Thoughts on “Democratic vanguardism” and the need to force things to happen – revealing a failing of the democratic condition

Here is a thought I had:

There is something which I often jokingly call “Democratic vanguardism”.  Basically, this amounts to trying to force things to happen so that they will go according to the theory of Democracy.  In this way, it is actually a distortion of natural conditions.

I got this name from the Revolutionary Vanguardism of Communism which really amounts to something like a forcing of the population into a revolutionary stance by the “vanguard” which is a small group of people who would help the conversion to Communism.


The democratic condition, as I use it here, refers to the idea that common people should take the place and role of traditional authority in government and society. I should point out that communism is a form of “democracy” as it is also trying to place the common people . . . the proletariat . . . in a position of power (see my article Thoughts on the similarity between democracy and socialism/communism).  To me, democracy and communism are really the same thought but appearing differently.  I often compare it to Roman Catholicism and Lutheranism . . . they’re different but they’re the same (both are a form of Christianity).

In both democracy and communism there is a form of vanguardism suggesting that vanguardism appears to be part of the democratic condition and its mentality. 


As I said above, the basic premise of the democratic condition is that every type of person (reflecting every age, sex, race, color, creed, sexual inclination, etc., etc., etc.) should be in a position of power in society.  In this way, everyone is in a position of power.  There is no single type of person in power.  The mentality of the democratic condition seems to think that this will make a better society.

The basic premise of the democratic condition doesn’t just happen.  It has to be forced to happen by the democratic vanguard.  This consists of a number of things:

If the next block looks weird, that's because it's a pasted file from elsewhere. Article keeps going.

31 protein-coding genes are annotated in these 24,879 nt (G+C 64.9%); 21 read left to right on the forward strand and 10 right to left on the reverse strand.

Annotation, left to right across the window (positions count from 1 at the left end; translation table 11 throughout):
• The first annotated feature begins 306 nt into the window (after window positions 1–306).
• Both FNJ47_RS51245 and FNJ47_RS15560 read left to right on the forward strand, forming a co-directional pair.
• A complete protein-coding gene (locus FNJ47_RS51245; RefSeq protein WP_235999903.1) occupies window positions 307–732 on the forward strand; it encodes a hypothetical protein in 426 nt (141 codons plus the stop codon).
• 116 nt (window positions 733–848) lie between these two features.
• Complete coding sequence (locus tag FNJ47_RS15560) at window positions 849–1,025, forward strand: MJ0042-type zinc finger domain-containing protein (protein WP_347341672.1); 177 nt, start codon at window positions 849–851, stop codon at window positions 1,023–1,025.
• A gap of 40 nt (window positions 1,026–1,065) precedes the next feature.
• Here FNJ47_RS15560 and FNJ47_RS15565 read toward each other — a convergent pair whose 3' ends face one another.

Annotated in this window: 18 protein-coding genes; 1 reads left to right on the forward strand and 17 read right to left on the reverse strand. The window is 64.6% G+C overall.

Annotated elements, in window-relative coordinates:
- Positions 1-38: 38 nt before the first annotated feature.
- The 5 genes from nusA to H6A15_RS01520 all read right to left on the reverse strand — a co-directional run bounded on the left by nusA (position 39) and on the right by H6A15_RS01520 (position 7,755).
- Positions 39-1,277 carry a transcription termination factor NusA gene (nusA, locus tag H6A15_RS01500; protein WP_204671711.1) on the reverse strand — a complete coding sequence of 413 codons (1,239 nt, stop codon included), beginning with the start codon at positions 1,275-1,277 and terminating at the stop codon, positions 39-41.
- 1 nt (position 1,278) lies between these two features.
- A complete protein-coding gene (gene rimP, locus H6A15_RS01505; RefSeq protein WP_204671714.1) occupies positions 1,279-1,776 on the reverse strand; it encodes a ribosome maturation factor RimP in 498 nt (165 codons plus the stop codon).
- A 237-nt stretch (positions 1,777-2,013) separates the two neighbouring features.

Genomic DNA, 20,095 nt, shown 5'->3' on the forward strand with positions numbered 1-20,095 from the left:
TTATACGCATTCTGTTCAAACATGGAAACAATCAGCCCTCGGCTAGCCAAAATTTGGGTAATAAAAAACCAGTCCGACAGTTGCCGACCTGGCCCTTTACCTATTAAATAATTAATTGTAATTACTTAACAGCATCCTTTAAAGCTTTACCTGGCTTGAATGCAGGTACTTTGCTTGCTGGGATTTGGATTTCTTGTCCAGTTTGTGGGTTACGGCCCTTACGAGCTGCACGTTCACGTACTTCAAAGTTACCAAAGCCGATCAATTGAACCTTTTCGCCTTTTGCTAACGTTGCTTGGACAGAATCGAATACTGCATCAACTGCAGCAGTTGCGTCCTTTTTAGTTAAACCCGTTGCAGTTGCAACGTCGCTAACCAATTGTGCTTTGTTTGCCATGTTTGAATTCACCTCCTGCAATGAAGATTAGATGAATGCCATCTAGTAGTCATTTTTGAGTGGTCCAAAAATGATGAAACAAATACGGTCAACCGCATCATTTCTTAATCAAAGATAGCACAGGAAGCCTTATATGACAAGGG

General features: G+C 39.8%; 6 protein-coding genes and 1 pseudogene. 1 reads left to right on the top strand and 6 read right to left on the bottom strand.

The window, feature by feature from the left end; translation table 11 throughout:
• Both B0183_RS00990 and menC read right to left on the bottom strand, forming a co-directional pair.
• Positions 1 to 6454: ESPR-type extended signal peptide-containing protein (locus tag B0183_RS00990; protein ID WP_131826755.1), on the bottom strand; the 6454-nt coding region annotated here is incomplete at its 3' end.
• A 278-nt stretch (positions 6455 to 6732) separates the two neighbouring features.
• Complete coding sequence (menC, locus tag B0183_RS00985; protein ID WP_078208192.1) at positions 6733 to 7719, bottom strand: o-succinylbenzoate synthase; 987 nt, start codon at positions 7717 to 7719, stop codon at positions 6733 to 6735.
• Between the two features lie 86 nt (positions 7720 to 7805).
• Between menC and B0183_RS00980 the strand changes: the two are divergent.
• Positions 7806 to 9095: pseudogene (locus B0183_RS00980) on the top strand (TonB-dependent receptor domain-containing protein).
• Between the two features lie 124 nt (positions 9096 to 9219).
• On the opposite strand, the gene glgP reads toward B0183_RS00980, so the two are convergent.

• The voluntary democratic vanguard – those who willingly practice the democratic condition
  • The involuntary democratic vanguard –  those who are forced to practice it, usually as a result of law
  • The system of the democratic vanguard – this consists of the laws and system created by the democratic condition

The democratic vanguard does a number of things to force the democratic condition to take place:

  • False glorification – unjustly making people better, and more influential, than they are
  • Favoritism – favoring specific people, often making it easier for some people
  • Exclusion – not allowing some people to participate, usually because they are the people in power or influence at the time
  • Statistics – requiring a certain number of specific people in each area
  • Laws and systems – implementing laws and systems that favor the democratic condition and even preventing any other condition from having control
  • False images – in popular imagery, such as TV, they try to portray people in positions they are not in or are not doing (the most ridiculous, I think, is the portrayal of females as these tough warriors)
  • “Forcing the interpretation” – this refers to twisting things around so that it fits the theory of the democratic condition (for example, the U.S. interprets all conflicts as a “fight for freedom against oppression” and the Communists interpret everything as a “fight of the proletariat against the imperialists” . . . both have even created an interpretation of history and sociology in such a light)
  • Coaxing – they have to try to convince people to do things (a good example is trying to get people to vote . . . a continual problem in the U.S.)
  • Threats and intimidation – in some cases, they have to intimidate and even threaten people to do things (many people, for example, are intimidated to vote)
  • Self-righteousness and fanaticism – viewing that they are always right to the point that they won’t even look at any other point of view
  • Destruction – destroying any condition that does not support the democratic condition
  • Denial – denying alternate points of view and anything not reflecting the democratic condition
  • Villainizing – making people who don’t favor the democratic condition look bad or evil
  • “Show trials” – if there is a conflict then they turn the other person into a criminal by the use of the laws and systems that favor the democratic condition

These all create a condition that forces the democratic condition to take place.

This process can become violent and deadly at times.  In fact, millions of people have died or have suffered because of this forcing things to happen in the past 230 or so years.  One could venture to say that the forcing of the democratic condition has caused some of the worst tragedies and sufferings in history, from the French Revolution, to all the various “wars for independence”, to the attempts at converting countries to democracy or communism, and so on.